Imaginative Natural Theology

With the recent publication of The Oxford Handbook of Natural Theology,[1] it is fair to say that there is a renewed interest in natural theology, and not just in the realm of analytic philosophy.  In fact, only one of the Handbook‘s thirty-eight post-Introduction chapters covers analytic philosophy. That said, Part 5 of the Handbook includes six chapters dedicated to “Perspectives on Natural Theology from the Arts.” But why natural theology and the arts?

First, as George Pattison has noted:

Another characteristic of the tradition is the location of theological discussions of art in the realm of natural theology. Artistic practices, together with that realm of visibility from which they arise and in which they take on form, are discussed in terms of humanity’s ‘natural’ endowments and capacities. They are not seen – except in certain specific cases – in the context of redemption. As such they are therefore regarded as being by definition outside the sphere of grace, even if grace is understood as having a positive relation to the natural world.[2]

Pattison goes on to question this assumption, and rightly so. Nevertheless, my reason for mentioning it here is simply to draw attention to the fact that discussions of art are typically located in the realm of natural theology. This is nothing new.

Second, and perhaps more importantly for our conversation here, there has been a shift in the world of metaphysics. William Desmond explains:

Our time is often said to be postreligious and postmetaphysical, but is it not true that art has become for many the happening where some encounter with transcendence continues to be sought?  With art, it will be said, some important communication of significant otherness happens.  With art, it will also be said, we find ourselves thinking in terms of perhaps the exemplary expression of human originality.  Indeed, here it may also be said that art’s otherness and originality often leave us with an enduring insinuation of enigma, such that we are given to wonder if great art privileges us with some intimation of an even more ultimate origin.  Even in a time of abundant kitsch, the sustaining power of art to offer more is not yet dead.  What are we to make of this situation?[3]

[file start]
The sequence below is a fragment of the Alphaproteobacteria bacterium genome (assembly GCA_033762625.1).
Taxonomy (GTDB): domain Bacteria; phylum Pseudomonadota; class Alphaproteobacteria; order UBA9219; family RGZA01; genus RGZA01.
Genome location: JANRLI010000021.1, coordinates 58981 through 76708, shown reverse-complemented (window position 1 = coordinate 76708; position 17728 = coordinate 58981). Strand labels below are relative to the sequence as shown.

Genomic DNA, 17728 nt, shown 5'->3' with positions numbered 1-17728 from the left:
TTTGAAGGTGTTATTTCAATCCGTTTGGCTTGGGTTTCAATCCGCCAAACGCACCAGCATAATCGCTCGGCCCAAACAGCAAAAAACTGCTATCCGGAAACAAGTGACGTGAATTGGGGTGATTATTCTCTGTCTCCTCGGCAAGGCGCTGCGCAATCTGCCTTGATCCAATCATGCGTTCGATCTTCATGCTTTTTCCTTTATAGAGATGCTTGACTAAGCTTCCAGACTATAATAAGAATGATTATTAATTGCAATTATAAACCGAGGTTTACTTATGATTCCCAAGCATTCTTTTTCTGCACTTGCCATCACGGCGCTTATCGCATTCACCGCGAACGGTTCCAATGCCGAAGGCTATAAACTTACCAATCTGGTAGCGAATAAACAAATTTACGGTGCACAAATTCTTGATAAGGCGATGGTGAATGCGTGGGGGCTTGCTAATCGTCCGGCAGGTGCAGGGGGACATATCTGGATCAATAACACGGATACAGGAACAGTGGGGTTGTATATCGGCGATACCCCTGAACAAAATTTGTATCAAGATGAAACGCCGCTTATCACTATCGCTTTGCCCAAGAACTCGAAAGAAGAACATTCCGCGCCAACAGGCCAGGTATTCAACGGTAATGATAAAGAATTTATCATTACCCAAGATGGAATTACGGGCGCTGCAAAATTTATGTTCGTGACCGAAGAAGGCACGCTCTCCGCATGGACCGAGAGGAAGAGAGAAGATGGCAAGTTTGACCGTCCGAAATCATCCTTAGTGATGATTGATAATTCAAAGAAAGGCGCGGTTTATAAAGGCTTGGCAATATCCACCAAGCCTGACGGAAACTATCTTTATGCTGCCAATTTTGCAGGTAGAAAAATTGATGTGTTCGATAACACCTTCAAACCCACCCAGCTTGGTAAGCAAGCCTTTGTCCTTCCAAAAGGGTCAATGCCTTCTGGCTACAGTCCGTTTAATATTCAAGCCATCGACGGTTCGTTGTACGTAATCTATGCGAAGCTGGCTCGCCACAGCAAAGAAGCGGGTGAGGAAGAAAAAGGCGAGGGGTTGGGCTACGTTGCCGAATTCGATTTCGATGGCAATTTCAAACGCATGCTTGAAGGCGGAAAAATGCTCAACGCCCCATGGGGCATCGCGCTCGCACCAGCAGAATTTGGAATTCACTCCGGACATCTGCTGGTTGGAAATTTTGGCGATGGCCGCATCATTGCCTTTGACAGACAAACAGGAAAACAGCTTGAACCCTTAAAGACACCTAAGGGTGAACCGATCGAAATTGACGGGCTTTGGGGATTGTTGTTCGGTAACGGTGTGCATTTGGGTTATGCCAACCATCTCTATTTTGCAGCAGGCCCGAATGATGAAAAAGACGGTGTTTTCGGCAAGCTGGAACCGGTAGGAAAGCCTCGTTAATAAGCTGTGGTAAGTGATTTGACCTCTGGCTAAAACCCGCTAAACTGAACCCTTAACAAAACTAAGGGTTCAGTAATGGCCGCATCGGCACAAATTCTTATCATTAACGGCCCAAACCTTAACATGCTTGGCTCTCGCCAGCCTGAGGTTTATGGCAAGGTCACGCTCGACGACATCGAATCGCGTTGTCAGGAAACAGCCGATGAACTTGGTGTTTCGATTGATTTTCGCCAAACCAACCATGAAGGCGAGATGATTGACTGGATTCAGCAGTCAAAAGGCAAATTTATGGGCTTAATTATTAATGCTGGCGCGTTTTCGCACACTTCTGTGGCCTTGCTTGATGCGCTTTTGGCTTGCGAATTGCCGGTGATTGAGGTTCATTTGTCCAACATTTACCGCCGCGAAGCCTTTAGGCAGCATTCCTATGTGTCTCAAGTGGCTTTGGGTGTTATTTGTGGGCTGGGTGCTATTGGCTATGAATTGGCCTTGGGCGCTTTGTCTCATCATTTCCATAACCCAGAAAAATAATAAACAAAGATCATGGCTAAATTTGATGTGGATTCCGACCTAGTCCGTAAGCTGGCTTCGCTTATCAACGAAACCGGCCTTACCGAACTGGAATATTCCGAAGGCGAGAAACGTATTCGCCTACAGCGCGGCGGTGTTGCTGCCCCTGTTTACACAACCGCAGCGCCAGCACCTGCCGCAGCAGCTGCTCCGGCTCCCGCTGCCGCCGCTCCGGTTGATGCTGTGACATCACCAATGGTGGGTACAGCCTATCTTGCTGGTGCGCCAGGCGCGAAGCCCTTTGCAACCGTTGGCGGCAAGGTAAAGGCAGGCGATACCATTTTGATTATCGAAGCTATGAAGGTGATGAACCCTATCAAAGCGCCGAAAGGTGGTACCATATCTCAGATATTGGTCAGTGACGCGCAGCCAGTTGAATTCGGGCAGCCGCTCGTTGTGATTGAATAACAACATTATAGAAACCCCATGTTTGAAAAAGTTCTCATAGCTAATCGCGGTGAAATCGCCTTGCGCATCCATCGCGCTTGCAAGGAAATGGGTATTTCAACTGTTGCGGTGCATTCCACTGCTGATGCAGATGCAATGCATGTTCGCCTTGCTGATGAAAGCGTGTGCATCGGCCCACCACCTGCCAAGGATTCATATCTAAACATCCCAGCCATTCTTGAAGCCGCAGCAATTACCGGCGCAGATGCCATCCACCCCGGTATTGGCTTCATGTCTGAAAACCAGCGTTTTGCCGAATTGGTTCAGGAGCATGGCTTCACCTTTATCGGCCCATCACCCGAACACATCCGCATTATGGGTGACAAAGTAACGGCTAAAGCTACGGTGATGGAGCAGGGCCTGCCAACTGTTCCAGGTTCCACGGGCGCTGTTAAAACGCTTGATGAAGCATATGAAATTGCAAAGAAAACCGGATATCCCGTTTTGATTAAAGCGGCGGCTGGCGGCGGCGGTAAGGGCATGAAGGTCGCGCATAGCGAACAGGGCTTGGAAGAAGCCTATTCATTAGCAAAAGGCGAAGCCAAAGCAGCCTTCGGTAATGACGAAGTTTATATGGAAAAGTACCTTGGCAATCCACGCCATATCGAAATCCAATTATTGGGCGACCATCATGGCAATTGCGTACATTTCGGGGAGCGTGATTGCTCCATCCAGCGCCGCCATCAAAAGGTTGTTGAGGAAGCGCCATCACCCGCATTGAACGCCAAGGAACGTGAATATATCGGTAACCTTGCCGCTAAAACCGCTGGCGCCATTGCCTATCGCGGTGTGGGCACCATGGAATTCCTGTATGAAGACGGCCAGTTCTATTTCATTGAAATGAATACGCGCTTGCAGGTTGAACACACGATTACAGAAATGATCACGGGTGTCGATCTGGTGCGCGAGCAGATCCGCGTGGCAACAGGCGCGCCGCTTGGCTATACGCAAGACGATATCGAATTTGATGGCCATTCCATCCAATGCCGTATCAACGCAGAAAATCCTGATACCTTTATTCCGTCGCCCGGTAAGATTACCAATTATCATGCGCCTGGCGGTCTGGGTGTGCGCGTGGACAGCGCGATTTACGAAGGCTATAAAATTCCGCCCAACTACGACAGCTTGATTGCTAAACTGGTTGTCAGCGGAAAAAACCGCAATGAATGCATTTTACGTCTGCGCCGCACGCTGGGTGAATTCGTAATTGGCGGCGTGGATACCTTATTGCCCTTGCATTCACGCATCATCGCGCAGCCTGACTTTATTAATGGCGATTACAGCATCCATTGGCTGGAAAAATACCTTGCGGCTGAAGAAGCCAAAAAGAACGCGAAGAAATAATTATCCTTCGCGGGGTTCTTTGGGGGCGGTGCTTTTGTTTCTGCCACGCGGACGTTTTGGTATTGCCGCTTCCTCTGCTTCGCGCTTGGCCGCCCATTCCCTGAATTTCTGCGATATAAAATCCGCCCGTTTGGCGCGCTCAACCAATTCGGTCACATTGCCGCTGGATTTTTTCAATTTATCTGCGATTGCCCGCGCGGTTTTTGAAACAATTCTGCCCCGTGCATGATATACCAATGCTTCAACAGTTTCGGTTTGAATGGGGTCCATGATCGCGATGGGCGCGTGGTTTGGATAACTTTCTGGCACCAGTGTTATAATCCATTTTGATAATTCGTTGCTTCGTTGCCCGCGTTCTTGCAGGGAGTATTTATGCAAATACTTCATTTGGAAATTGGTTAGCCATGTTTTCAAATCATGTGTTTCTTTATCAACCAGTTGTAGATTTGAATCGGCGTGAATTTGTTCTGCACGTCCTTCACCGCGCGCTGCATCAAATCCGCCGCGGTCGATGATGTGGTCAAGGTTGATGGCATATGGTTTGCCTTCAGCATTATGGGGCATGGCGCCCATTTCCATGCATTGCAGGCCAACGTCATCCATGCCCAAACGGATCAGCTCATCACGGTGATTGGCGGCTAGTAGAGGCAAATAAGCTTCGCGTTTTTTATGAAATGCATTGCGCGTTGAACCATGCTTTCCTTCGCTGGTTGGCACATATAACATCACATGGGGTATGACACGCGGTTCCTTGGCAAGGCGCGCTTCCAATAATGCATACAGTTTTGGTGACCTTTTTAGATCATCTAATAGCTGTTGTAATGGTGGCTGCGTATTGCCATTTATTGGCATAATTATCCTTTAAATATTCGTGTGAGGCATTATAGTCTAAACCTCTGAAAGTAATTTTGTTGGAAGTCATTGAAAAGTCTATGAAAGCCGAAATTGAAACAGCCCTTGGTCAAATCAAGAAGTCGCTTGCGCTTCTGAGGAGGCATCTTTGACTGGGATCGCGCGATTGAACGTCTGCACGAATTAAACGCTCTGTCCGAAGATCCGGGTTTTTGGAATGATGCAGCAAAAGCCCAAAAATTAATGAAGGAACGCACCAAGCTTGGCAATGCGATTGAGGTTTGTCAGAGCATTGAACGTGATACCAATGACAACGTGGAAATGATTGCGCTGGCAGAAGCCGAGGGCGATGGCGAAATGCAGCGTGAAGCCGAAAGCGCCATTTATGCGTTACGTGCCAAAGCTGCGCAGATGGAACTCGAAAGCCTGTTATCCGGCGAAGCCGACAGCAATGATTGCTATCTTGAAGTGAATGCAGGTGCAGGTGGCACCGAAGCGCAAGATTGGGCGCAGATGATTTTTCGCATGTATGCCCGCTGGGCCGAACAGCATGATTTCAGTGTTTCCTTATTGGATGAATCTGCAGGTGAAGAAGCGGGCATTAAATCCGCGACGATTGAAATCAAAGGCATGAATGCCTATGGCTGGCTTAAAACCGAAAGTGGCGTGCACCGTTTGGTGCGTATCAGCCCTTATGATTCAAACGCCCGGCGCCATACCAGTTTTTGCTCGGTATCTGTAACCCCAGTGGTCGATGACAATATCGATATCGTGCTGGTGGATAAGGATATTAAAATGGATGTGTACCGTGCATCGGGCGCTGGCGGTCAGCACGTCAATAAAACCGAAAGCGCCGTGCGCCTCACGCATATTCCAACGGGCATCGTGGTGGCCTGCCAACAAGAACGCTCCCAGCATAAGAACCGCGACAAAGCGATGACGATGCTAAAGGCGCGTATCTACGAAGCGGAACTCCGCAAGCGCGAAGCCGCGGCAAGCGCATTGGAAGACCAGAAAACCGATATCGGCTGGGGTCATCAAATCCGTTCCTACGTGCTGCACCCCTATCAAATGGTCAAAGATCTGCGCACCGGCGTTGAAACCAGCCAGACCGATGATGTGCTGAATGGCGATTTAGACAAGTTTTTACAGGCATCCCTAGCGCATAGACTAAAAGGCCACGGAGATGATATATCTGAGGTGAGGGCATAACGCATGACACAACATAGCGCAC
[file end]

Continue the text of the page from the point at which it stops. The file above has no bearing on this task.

Indeed. What are we to make of this situation? Desmond, of course, sets out to deal with this and other related questions. Most interesting for our purposes, however, Desmond has identified a trajectory of metaphysical speculation; namely, from theology to metaphysics to positive science to art. But why art? Desmond continues:

My hunch is that concern with origin has migrated to art, where it seems to be without metaphysical presupposition or religious commitment, though reflection will show that this is not at all univocally the case. In an equivocal way, not only are surrogate forms of the religious not absent, but our entire ways of thinking about art, origin, creativity are shot through with unnamed metaphysical presuppositions.[4]

But “art cannot be the sanctus sanctorum [i.e., the holy of holies] in which the burden carried by religion, science and metaphysics can be sustained, and renewed.”[5] And here we might think of Jeffrey L. Kosky’s Arts of Wonder: Enchanting Secularity.[6] Kosky wants to “welcome the appeal of dwelling in this in-between, never fully enchanted, never fully disenchanted, never fully secular, never fully religious.”[7] But Desmond rejects this sort of thinking, and concludes:

Art can be a carrier of transcendence, only if these others [i.e., religion, science and metaphysics] are themselves in robust spiritual shape. Its health rises or falls by its sustenance in community with these its others. If these are sick, it cannot be their cure…. Art is not the remnant which will save the rest. The impossible burden of transcendence is God. Without the religious, we collapse under the burden.[8]